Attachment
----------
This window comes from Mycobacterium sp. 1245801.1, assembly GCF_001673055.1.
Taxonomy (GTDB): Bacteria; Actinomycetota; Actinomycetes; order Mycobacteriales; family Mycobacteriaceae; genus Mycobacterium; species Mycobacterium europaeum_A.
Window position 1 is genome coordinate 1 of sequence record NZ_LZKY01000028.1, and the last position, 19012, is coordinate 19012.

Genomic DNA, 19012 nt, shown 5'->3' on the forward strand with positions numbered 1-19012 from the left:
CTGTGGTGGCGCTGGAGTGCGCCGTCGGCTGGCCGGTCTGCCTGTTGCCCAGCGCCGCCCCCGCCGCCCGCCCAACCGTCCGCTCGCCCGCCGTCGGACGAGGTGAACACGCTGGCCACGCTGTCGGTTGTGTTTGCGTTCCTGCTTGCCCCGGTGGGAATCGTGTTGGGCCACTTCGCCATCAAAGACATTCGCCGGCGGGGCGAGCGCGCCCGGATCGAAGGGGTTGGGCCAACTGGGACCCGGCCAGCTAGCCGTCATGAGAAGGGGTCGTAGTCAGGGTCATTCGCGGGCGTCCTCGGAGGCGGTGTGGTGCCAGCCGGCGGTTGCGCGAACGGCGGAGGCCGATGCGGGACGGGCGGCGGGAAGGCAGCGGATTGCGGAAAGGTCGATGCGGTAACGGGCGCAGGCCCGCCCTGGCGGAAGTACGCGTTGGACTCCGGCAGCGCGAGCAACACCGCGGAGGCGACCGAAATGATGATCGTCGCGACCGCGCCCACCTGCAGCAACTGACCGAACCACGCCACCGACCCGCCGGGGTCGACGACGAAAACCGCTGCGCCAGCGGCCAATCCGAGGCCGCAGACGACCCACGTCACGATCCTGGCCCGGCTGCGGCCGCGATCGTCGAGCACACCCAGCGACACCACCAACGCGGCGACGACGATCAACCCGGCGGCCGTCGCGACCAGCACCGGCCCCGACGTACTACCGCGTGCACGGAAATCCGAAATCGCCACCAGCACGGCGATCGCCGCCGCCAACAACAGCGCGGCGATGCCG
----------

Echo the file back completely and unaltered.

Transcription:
This window comes from Mycobacterium sp. 1245801.1, assembly GCF_001673055.1.
Taxonomy (GTDB): Bacteria; Actinomycetota; Actinomycetes; order Mycobacteriales; family Mycobacteriaceae; genus Mycobacterium; species Mycobacterium europaeum_A.
Window position 1 is genome coordinate 1 of sequence record NZ_LZKY01000028.1, and the last position, 19012, is coordinate 19012.

Genomic DNA, 19012 nt, shown 5'->3' on the forward strand with positions numbered 1-19012 from the left:
CTGTGGTGGCGCTGGAGTGCGCCGTCGGCTGGCCGGTCTGCCTGTTGCCCAGCGCCGCCCCCGCCGCCCGCCCAACCGTCCGCTCGCCCGCCGTCGGACGAGGTGAACACGCTGGCCACGCTGTCGGTTGTGTTTGCGTTCCTGCTTGCCCCGGTGGGAATCGTGTTGGGCCACTTCGCCATCAAAGACATTCGCCGGCGGGGCGAGCGCGCCCGGATCGAAGGGGTTGGGCCAACTGGGACCCGGCCAGCTAGCCGTCATGAGAAGGGGTCGTAGTCAGGGTCATTCGCGGGCGTCCTCGGAGGCGGTGTGGTGCCAGCCGGCGGTTGCGCGAACGGCGGAGGCCGATGCGGGACGGGCGGCGGGAAGGCAGCGGATTGCGGAAAGGTCGATGCGGTAACGGGCGCAGGCCCGCCCTGGCGGAAGTACGCGTTGGACTCCGGCAGCGCGAGCAACACCGCGGAGGCGACCGAAATGATGATCGTCGCGACCGCGCCCACCTGCAGCAACTGACCGAACCACGCCACCGACCCGCCGGGGTCGACGACGAAAACCGCTGCGCCAGCGGCCAATCCGAGGCCGCAGACGACCCACGTCACGATCCTGGCCCGGCTGCGGCCGCGATCGTCGAGCACACCCAGCGACACCACCAACGCGGCGACGACGATCAACCCGGCGGCCGTCGCGACCAGCACCGGCCCCGACGTACTACCGCGTGCACGGAAATCCGAAATCGCCACCAGCACGGCGATCGCCGCCGCCAACAACAGCGCGGCGATGCCG